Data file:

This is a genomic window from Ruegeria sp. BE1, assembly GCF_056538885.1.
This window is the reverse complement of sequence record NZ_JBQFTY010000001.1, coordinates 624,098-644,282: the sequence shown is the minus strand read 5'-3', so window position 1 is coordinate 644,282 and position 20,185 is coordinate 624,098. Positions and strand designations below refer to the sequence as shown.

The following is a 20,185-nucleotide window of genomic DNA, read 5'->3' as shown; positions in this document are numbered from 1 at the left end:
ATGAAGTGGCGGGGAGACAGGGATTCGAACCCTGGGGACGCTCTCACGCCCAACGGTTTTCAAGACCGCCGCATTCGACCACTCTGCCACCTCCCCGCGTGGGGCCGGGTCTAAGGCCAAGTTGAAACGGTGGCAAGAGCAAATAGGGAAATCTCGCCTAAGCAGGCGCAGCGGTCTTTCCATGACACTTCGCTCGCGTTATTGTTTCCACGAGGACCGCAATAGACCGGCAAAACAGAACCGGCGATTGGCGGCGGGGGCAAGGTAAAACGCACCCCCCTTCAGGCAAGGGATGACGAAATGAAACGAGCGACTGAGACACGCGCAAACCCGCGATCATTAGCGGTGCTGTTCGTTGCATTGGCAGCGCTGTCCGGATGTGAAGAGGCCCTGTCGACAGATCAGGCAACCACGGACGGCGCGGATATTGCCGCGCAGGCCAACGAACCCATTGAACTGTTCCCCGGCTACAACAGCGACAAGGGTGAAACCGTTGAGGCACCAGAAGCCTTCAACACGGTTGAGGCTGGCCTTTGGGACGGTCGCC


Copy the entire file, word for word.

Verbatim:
This is a genomic window from Ruegeria sp. BE1, assembly GCF_056538885.1.
This window is the reverse complement of sequence record NZ_JBQFTY010000001.1, coordinates 624,098-644,282: the sequence shown is the minus strand read 5'-3', so window position 1 is coordinate 644,282 and position 20,185 is coordinate 624,098. Positions and strand designations below refer to the sequence as shown.

The following is a 20,185-nucleotide window of genomic DNA, read 5'->3' as shown; positions in this document are numbered from 1 at the left end:
ATGAAGTGGCGGGGAGACAGGGATTCGAACCCTGGGGACGCTCTCACGCCCAACGGTTTTCAAGACCGCCGCATTCGACCACTCTGCCACCTCCCCGCGTGGGGCCGGGTCTAAGGCCAAGTTGAAACGGTGGCAAGAGCAAATAGGGAAATCTCGCCTAAGCAGGCGCAGCGGTCTTTCCATGACACTTCGCTCGCGTTATTGTTTCCACGAGGACCGCAATAGACCGGCAAAACAGAACCGGCGATTGGCGGCGGGGGCAAGGTAAAACGCACCCCCCTTCAGGCAAGGGATGACGAAATGAAACGAGCGACTGAGACACGCGCAAACCCGCGATCATTAGCGGTGCTGTTCGTTGCATTGGCAGCGCTGTCCGGATGTGAAGAGGCCCTGTCGACAGATCAGGCAACCACGGACGGCGCGGATATTGCCGCGCAGGCCAACGAACCCATTGAACTGTTCCCCGGCTACAACAGCGACAAGGGTGAAACCGTTGAGGCACCAGAAGCCTTCAACACGGTTGAGGCTGGCCTTTGGGACGGTCGCC